International Journal of Business and Social Science

ISSN 2219-1933 (Print), 2219-6021 (Online) DOI: 10.30845/ijbss

On Daisaku Ikeda’s Interpretation of the Concept of Ōbutsu Myōgō and Its Consequences for Political Science
Vinicio Busacchi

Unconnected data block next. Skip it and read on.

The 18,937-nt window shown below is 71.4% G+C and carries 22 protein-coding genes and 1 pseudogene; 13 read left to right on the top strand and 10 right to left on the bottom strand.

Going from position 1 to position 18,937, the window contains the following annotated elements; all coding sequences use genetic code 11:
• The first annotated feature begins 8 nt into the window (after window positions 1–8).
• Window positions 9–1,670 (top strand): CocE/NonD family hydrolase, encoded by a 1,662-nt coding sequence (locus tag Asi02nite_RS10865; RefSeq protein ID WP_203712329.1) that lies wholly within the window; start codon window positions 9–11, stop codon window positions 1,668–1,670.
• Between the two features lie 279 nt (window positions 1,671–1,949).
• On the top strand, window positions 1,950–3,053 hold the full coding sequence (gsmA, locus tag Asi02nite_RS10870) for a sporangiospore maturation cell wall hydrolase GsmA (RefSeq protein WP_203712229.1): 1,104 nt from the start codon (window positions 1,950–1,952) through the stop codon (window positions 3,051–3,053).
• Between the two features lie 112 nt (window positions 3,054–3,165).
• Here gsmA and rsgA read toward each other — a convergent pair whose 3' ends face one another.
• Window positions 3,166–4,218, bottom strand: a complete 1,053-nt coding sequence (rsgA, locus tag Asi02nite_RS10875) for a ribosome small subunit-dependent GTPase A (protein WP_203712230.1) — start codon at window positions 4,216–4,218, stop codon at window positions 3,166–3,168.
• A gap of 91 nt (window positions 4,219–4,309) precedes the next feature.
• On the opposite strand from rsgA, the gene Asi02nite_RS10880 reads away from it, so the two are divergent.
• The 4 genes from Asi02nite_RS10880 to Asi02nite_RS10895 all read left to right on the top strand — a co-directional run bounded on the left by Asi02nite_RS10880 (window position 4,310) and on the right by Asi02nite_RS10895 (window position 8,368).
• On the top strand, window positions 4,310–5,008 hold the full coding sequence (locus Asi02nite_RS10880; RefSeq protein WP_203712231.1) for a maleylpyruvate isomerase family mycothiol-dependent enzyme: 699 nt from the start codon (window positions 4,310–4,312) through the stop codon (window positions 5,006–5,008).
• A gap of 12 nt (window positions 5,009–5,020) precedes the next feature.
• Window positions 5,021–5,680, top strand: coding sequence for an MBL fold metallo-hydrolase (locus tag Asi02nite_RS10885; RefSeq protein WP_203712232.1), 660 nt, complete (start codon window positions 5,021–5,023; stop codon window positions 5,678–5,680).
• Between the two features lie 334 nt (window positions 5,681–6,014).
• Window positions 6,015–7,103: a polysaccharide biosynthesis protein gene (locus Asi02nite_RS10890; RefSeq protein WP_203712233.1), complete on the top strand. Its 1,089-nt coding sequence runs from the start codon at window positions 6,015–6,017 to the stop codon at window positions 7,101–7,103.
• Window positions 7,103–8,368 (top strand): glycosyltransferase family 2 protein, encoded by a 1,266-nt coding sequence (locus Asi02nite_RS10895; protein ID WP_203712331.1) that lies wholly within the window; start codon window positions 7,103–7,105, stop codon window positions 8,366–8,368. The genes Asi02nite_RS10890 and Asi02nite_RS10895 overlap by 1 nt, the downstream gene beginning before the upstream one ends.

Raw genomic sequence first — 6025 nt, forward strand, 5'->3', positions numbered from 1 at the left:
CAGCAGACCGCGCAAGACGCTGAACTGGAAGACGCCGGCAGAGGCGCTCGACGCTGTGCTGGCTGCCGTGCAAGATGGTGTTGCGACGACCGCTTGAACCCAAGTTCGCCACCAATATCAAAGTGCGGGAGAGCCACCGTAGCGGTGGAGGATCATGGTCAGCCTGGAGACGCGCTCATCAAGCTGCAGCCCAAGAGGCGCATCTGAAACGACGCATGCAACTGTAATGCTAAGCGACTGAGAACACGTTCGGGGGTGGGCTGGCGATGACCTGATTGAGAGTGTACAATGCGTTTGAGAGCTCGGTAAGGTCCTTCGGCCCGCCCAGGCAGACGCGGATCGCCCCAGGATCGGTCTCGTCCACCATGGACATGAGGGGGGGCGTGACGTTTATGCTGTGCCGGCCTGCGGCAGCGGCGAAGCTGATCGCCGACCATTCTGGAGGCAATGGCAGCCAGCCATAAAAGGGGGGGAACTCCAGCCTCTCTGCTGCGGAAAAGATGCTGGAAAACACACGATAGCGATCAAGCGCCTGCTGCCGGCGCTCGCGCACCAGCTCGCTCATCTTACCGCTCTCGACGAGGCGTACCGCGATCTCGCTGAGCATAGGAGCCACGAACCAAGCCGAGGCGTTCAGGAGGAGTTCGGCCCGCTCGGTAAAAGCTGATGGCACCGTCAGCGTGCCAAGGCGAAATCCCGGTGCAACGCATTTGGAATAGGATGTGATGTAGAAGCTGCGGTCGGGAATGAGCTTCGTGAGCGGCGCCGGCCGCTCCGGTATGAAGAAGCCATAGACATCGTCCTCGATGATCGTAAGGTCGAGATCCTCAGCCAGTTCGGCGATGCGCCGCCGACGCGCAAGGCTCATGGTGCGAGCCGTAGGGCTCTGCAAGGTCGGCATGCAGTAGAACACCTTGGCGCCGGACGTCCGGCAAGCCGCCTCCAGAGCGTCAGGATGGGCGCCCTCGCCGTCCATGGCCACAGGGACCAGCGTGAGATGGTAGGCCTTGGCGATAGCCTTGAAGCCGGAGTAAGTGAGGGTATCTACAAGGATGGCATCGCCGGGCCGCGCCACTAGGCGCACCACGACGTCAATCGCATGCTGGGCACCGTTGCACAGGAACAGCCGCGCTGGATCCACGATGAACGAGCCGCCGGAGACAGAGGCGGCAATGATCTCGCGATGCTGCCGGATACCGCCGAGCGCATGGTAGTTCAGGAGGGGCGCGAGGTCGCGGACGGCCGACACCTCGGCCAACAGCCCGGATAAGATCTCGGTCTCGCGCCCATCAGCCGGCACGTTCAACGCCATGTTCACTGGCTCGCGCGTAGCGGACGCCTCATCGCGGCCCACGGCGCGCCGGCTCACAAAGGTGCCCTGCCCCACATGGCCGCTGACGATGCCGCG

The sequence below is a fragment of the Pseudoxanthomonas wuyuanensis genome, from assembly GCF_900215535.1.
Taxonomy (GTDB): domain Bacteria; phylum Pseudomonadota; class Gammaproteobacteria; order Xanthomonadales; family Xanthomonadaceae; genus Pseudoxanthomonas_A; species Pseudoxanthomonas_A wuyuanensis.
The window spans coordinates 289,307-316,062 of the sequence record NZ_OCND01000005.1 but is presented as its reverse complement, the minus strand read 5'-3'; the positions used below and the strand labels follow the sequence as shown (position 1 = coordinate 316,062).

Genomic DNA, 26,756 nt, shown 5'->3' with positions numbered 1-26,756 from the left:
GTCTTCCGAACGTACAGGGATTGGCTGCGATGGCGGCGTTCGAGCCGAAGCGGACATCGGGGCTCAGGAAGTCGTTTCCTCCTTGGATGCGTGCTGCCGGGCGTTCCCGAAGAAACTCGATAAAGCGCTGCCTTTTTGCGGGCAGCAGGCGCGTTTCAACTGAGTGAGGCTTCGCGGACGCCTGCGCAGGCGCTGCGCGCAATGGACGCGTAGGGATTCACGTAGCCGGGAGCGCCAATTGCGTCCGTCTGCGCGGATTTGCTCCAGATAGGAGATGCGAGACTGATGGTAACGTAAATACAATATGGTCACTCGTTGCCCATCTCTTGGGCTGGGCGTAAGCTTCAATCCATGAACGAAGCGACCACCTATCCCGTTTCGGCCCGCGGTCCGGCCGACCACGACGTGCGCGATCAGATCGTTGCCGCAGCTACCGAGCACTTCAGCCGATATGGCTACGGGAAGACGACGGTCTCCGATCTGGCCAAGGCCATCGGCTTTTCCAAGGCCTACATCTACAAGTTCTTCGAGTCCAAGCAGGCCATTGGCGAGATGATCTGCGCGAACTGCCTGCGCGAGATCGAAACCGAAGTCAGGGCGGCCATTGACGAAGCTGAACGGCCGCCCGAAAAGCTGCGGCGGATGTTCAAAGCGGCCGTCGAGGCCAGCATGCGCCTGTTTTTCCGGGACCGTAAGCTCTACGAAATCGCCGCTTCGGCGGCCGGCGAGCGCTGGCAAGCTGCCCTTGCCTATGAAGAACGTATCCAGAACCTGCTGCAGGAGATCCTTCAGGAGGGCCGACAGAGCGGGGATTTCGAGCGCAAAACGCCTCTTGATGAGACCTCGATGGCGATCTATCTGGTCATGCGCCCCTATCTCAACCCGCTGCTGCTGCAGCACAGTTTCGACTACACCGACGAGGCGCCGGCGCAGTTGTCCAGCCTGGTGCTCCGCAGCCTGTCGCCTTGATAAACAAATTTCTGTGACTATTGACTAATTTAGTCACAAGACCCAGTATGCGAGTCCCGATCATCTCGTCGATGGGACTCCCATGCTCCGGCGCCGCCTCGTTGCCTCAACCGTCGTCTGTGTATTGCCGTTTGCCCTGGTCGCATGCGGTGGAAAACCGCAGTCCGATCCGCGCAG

This paper differentiates political science from political philosophy, following Giovanni Sartori’s perspective in defining political theory as a separate disciplinary field. Not only is political theory a common referential field of study for political science and political philosophy, but it is a domain of methodological and epistemological research as theoretical philosophy. Theoretical philosophy is a discipline that contributes the use of critical hermeneutics derived from Paul Ricoeur’s speculative work. Essentially, it is a general sable, procedural approach for both the historical-social and political-economical sciences. If the validity of this approach depends on its method, its necessity depends on its contemporary cultural and socio-political tendencies, which strongly the matise the question of recognition, the philosophy of the human being and religion. It is within this context that Daisaku Ikeda’s Buddhist philosophy of the ‘human revolution’ inserts itself as a practical-speculative conception, which, for political application, crosses and intertwines the Buddhist concept of Ōbutsumyōgō.

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